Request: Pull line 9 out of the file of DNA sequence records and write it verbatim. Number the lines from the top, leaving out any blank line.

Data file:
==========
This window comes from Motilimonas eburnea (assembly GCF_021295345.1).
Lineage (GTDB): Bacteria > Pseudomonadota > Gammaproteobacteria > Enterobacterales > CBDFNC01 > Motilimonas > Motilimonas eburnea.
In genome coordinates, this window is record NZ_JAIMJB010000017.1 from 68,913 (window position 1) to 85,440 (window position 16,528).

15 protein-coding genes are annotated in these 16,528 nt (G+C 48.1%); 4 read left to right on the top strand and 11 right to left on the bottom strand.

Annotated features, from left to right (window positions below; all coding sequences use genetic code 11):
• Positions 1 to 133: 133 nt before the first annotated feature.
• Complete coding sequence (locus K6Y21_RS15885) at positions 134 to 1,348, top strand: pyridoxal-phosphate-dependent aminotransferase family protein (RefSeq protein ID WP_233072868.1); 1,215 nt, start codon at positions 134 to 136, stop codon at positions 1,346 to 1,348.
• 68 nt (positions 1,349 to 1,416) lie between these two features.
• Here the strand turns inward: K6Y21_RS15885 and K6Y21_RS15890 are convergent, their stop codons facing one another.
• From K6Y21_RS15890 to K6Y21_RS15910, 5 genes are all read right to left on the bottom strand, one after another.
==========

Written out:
• Here the strand turns inward: K6Y21_RS15885 and K6Y21_RS15890 are convergent, their stop codons facing one another.